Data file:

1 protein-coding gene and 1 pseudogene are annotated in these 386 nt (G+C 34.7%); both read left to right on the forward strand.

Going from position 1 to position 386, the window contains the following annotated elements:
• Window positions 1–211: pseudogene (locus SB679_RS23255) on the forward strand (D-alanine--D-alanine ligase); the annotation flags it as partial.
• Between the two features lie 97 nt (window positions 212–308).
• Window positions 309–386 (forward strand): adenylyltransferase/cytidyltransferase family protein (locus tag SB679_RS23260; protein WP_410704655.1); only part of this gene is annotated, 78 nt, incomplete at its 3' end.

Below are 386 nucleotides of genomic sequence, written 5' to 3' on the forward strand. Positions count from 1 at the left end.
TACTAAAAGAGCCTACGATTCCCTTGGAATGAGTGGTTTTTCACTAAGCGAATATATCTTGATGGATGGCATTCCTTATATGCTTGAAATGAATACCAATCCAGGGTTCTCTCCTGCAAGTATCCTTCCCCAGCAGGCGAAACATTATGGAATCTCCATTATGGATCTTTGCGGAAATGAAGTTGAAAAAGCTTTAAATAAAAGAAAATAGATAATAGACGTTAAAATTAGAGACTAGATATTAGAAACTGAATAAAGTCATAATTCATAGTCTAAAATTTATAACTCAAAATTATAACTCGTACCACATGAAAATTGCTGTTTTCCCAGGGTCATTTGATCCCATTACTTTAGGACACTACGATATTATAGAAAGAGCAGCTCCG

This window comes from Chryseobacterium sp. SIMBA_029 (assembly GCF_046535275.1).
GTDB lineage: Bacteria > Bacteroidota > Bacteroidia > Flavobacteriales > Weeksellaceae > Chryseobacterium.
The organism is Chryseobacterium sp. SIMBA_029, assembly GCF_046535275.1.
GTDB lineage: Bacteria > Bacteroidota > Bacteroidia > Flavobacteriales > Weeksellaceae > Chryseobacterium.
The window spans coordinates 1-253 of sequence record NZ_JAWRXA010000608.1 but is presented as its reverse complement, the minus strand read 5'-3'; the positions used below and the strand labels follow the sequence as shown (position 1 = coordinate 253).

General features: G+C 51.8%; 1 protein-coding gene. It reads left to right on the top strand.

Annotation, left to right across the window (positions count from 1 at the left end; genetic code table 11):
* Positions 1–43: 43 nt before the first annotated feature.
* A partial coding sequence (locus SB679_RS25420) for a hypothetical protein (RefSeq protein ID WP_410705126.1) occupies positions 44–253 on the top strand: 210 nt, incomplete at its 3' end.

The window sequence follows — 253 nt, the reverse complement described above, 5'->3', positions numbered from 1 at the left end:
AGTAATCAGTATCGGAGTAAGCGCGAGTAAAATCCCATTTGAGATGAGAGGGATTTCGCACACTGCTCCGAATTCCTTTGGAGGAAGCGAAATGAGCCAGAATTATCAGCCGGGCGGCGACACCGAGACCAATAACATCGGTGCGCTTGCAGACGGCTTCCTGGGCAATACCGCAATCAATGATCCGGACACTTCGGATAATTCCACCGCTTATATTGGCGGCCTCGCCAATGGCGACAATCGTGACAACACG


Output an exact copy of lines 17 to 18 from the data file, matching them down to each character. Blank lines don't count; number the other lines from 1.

The window sequence follows — 253 nt, the reverse complement described above, 5'->3', positions numbered from 1 at the left end:
AGTAATCAGTATCGGAGTAAGCGCGAGTAAAATCCCATTTGAGATGAGAGGGATTTCGCACACTGCTCCGAATTCCTTTGGAGGAAGCGAAATGAGCCAGAATTATCAGCCGGGCGGCGACACCGAGACCAATAACATCGGTGCGCTTGCAGACGGCTTCCTGGGCAATACCGCAATCAATGATCCGGACACTTCGGATAATTCCACCGCTTATATTGGCGGCCTCGCCAATGGCGACAATCGTGACAACACG